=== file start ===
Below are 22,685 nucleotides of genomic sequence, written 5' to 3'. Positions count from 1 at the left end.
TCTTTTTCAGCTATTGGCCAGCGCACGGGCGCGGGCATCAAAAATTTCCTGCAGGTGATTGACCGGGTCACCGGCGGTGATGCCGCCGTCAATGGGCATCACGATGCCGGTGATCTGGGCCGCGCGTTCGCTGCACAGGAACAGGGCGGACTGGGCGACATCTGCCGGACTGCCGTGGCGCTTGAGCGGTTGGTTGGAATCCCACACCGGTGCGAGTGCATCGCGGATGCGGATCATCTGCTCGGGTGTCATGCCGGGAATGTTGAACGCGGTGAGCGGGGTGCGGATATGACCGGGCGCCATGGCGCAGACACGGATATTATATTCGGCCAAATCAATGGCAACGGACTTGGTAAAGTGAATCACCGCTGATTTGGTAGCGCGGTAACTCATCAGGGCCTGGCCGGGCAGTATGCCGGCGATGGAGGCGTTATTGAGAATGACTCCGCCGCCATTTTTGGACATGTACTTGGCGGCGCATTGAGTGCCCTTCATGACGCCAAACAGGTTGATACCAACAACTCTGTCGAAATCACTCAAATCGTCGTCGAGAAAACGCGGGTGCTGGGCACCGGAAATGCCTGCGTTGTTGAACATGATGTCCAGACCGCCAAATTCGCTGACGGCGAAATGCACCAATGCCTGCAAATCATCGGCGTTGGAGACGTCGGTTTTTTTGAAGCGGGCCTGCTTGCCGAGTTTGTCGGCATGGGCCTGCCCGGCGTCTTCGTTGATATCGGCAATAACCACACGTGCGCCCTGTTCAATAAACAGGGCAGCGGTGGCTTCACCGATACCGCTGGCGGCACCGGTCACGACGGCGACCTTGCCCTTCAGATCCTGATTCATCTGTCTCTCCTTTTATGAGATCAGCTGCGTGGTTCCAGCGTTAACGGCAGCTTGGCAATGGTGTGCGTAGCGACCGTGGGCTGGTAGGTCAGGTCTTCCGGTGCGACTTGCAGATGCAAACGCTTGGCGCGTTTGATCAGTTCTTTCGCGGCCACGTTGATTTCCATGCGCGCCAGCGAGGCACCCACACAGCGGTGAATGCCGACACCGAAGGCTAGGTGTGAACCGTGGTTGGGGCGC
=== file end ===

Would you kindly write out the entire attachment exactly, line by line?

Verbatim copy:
Below are 22,685 nucleotides of genomic sequence, written 5' to 3'. Positions count from 1 at the left end.
TCTTTTTCAGCTATTGGCCAGCGCACGGGCGCGGGCATCAAAAATTTCCTGCAGGTGATTGACCGGGTCACCGGCGGTGATGCCGCCGTCAATGGGCATCACGATGCCGGTGATCTGGGCCGCGCGTTCGCTGCACAGGAACAGGGCGGACTGGGCGACATCTGCCGGACTGCCGTGGCGCTTGAGCGGTTGGTTGGAATCCCACACCGGTGCGAGTGCATCGCGGATGCGGATCATCTGCTCGGGTGTCATGCCGGGAATGTTGAACGCGGTGAGCGGGGTGCGGATATGACCGGGCGCCATGGCGCAGACACGGATATTATATTCGGCCAAATCAATGGCAACGGACTTGGTAAAGTGAATCACCGCTGATTTGGTAGCGCGGTAACTCATCAGGGCCTGGCCGGGCAGTATGCCGGCGATGGAGGCGTTATTGAGAATGACTCCGCCGCCATTTTTGGACATGTACTTGGCGGCGCATTGAGTGCCCTTCATGACGCCAAACAGGTTGATACCAACAACTCTGTCGAAATCACTCAAATCGTCGTCGAGAAAACGCGGGTGCTGGGCACCGGAAATGCCTGCGTTGTTGAACATGATGTCCAGACCGCCAAATTCGCTGACGGCGAAATGCACCAATGCCTGCAAATCATCGGCGTTGGAGACGTCGGTTTTTTTGAAGCGGGCCTGCTTGCCGAGTTTGTCGGCATGGGCCTGCCCGGCGTCTTCGTTGATATCGGCAATAACCACACGTGCGCCCTGTTCAATAAACAGGGCAGCGGTGGCTTCACCGATACCGCTGGCGGCACCGGTCACGACGGCGACCTTGCCCTTCAGATCCTGATTCATCTGTCTCTCCTTTTATGAGATCAGCTGCGTGGTTCCAGCGTTAACGGCAGCTTGGCAATGGTGTGCGTAGCGACCGTGGGCTGGTAGGTCAGGTCTTCCGGTGCGACTTGCAGATGCAAACGCTTGGCGCGTTTGATCAGTTCTTTCGCGGCCACGTTGATTTCCATGCGCGCCAGCGAGGCACCCACACAGCGGTGAATGCCGACACCGAAGGCTAGGTGTGAACCGTGGTTGGGGCGC